A fourth map of pioneer Seattle – with its accompanying sketch – is the best known of all and the first to locate streets, mark structures and number named landmarks.   Its creator Navy Lieutenant T.S. Phelps was part of the crew aboard the war sloop Decatur that defended the raw community during the Battle of Seattle on January 26, 1856. Fortunately, Phelps could also draw, although in one important point his map is far off. The location Phelps gives for the blockhouse or fort from which the locals fired upon the natives, who were generally safe hiding behind trees, is about two blocks too far north. Phelps puts it close to Marion Street when the actual location was on the knoll at the foot of Cherry Street, overlooking Yesler’s mill and wharf. But the Lieutenant (a commodore by the time he polished his notes) also drew the oldest surviving sketch of Seattle and it is meant to give the third dimension to his map. Curiously Phelps gets the correct position of the blockhouse in his sketch. (This presents a puzzle. Does the discrepancy in the blockhouse location suggest that he drew the sketch first and only later poorly interpreted – or neglected – it while refining his map?)
The sand spit that appears in the 1854 map is still in place two years later, and the salt marsh too, for Yesler’s waste has not yet reclaimed it. Given Phelps’ greater detail most likely it is he who has refined the shape of Piners Point – if not the location of the blockhouse. The 1856 map has regularized, beside a few marked streets, the informal dapple of buildings that the Coast Survey of 1854 roughly features as the fledgling village. In the accompanying printing of the map, the dotted lines of the eventual Seattle grid have been superimposed over it. The streets as drawn are at least close to being properly set. Lines have also been introduced that show the limits of the original pioneer claims. The claims are named (except for Maynard’s on the south) and are also distinguished by shadings of different contrast. The offshore yellow (added by this author) marks the new section of waterfront that was reclaimed behind seawalls in the 20th Century.
The Felker House
The First Methodist Church at the southeast corner of Second Avenue and Columbia Street appears on the far left of the sketch although it is not lettered in the map. One ready cross-reference between the map and the sketch is the Felker House, although Phelps has given it the knick name of its proprietress Madame Damnable. In the map it is lettered “I” and appears at the far southwest corner (lower left) of the peninsula facing Jackson Street midway between Commercial Street (First Avenue S.) and the low bluff that falls to the waterfront. In the sketch Madame Damnable’s hotel – the first substantial structure in town that was built of finished lumber – is far right with its back to the end of the point at King Street. The Felker house was destroyed in the 1889 fire, and consequently can be located in many of the views of the city recorded from the King Street Coal Wharf after its construction in the late 1870s. One of the community’s earliest (and yet undated) extant photographs looks directly across Jackson Street at the hotel.  One may imagine a man remembered only by the name of Wilson watching the Battle of Seattle from the hotel’s verandah long enough to be hit and killed by a bullet fired from the forest. Wilson was one of the only two mortal casualties inflicted on the settlers during the battle. The other was also an imprudent spectator who looked out from the temporarily opened door of the blockhouse. Whilte not counted the number of casualties suffered by the natives was certainly much greater.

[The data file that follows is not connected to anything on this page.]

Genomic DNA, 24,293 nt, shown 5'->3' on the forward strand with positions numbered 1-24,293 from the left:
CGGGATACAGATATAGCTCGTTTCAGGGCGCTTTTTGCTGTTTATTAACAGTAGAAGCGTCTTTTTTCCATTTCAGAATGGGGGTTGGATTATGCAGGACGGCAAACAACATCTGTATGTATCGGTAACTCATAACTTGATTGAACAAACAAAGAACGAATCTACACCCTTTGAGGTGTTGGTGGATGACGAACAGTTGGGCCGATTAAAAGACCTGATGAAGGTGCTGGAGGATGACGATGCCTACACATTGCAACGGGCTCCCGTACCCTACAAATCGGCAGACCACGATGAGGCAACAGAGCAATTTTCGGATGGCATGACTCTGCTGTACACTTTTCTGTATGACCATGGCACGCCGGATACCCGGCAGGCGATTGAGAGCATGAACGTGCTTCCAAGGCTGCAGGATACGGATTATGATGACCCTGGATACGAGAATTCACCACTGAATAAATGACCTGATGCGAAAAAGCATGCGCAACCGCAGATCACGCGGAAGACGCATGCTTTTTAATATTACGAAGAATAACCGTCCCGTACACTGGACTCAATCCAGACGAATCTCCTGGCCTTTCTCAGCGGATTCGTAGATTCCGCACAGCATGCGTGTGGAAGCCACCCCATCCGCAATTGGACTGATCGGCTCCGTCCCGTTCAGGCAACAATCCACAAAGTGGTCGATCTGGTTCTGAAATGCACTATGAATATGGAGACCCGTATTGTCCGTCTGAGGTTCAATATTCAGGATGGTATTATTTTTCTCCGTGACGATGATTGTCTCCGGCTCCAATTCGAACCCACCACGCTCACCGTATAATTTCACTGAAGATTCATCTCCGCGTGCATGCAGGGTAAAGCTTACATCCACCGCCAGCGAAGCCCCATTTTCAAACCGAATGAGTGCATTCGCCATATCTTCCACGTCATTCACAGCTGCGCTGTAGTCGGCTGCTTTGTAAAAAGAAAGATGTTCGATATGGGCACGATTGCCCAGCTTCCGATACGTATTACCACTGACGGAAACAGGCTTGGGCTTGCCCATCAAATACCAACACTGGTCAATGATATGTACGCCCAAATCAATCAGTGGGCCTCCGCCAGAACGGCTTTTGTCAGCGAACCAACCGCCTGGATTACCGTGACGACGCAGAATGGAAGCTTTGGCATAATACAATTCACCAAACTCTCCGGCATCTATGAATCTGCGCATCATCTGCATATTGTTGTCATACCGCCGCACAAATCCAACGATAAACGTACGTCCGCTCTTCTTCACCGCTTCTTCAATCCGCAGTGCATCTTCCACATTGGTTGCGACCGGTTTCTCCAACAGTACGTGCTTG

The peninsular shape of Seattle is depicted in an Indian-eye’s view of the battle that was imagined in the late 19th century.  A detail of the sketch shows the cannons booming from the sloop Decatur and from the blockhouse as well. Another painting of the blockhouse shows the locals running for it and was painted by Eliza Denny, who as a child fled with her parents David and Eliza to the blockhouse where her younger sister Decatur was born. In appreciation she was named for both the ship and the fort. 
(A map superimposing donation claims with drawn streets is superimposed over Phelps map of the city.) )